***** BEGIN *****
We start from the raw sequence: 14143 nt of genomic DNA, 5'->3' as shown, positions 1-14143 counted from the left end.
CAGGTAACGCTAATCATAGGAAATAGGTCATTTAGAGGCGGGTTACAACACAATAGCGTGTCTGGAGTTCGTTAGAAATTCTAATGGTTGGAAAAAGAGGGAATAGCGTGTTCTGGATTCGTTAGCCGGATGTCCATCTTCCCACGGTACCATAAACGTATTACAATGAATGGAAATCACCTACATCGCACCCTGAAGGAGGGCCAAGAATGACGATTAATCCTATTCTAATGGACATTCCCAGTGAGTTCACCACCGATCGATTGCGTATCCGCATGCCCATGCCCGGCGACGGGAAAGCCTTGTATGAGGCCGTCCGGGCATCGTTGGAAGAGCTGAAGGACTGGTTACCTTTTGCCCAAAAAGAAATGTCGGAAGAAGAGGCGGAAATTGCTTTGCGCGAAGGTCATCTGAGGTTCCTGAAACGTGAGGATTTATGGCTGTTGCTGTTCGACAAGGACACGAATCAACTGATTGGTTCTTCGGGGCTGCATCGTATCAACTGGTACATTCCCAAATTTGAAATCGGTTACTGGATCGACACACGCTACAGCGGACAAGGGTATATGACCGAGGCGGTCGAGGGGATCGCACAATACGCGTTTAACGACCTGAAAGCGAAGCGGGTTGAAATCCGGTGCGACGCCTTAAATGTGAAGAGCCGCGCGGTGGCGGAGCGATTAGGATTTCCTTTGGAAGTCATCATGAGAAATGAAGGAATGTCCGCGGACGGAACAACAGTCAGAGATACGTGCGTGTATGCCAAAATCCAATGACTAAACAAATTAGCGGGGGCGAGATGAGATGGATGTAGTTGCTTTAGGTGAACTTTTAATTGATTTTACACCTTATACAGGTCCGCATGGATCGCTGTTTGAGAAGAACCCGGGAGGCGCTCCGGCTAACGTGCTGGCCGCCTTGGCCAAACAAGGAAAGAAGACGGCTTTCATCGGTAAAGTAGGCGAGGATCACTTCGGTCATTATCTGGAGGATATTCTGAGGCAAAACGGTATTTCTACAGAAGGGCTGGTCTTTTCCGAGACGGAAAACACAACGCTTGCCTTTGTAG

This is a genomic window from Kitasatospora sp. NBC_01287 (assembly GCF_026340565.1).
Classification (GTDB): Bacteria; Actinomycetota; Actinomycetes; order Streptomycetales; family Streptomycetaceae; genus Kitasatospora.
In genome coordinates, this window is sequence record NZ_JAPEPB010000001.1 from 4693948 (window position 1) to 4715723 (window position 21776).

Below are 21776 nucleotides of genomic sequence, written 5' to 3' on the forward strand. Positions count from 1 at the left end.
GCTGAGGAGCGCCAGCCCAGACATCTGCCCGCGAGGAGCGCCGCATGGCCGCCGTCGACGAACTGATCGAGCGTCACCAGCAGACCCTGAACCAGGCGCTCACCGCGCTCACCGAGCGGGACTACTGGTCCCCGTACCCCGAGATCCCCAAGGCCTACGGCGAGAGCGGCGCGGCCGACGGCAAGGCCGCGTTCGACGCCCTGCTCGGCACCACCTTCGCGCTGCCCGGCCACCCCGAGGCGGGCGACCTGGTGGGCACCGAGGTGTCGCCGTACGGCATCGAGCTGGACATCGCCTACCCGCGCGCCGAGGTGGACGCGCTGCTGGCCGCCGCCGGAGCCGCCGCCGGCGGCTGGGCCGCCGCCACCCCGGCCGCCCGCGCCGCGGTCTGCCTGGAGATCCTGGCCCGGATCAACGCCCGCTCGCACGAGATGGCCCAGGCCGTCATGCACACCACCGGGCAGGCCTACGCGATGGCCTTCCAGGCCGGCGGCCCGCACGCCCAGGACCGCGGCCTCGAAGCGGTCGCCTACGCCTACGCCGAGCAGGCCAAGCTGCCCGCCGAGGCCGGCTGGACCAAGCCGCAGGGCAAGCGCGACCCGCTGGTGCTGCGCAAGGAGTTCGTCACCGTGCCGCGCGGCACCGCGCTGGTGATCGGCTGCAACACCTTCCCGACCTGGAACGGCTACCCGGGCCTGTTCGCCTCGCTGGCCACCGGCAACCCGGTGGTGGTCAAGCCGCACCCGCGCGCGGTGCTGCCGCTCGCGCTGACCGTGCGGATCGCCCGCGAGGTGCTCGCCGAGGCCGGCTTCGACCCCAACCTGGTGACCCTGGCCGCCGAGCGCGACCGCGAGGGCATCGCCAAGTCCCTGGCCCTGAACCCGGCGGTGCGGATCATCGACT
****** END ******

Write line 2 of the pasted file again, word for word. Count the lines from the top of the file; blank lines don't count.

CAGGTAACGCTAATCATAGGAAATAGGTCATTTAGAGGCGGGTTACAACACAATAGCGTGTCTGGAGTTCGTTAGAAATTCTAATGGTTGGAAAAAGAGGGAATAGCGTGTTCTGGATTCGTTAGCCGGATGTCCATCTTCCCACGGTACCATAAACGTATTACAATGAATGGAAATCACCTACATCGCACCCTGAAGGAGGGCCAAGAATGACGATTAATCCTATTCTAATGGACATTCCCAGTGAGTTCACCACCGATCGATTGCGTATCCGCATGCCCATGCCCGGCGACGGGAAAGCCTTGTATGAGGCCGTCCGGGCATCGTTGGAAGAGCTGAAGGACTGGTTACCTTTTGCCCAAAAAGAAATGTCGGAAGAAGAGGCGGAAATTGCTTTGCGCGAAGGTCATCTGAGGTTCCTGAAACGTGAGGATTTATGGCTGTTGCTGTTCGACAAGGACACGAATCAACTGATTGGTTCTTCGGGGCTGCATCGTATCAACTGGTACATTCCCAAATTTGAAATCGGTTACTGGATCGACACACGCTACAGCGGACAAGGGTATATGACCGAGGCGGTCGAGGGGATCGCACAATACGCGTTTAACGACCTGAAAGCGAAGCGGGTTGAAATCCGGTGCGACGCCTTAAATGTGAAGAGCCGCGCGGTGGCGGAGCGATTAGGATTTCCTTTGGAAGTCATCATGAGAAATGAAGGAATGTCCGCGGACGGAACAACAGTCAGAGATACGTGCGTGTATGCCAAAATCCAATGACTAAACAAATTAGCGGGGGCGAGATGAGATGGATGTAGTTGCTTTAGGTGAACTTTTAATTGATTTTACACCTTATACAGGTCCGCATGGATCGCTGTTTGAGAAGAACCCGGGAGGCGCTCCGGCTAACGTGCTGGCCGCCTTGGCCAAACAAGGAAAGAAGACGGCTTTCATCGGTAAAGTAGGCGAGGATCACTTCGGTCATTATCTGGAGGATATTCTGAGGCAAAACGGTATTTCTACAGAAGGGCTGGTCTTTTCCGAGACGGAAAACACAACGCTTGCCTTTGTAG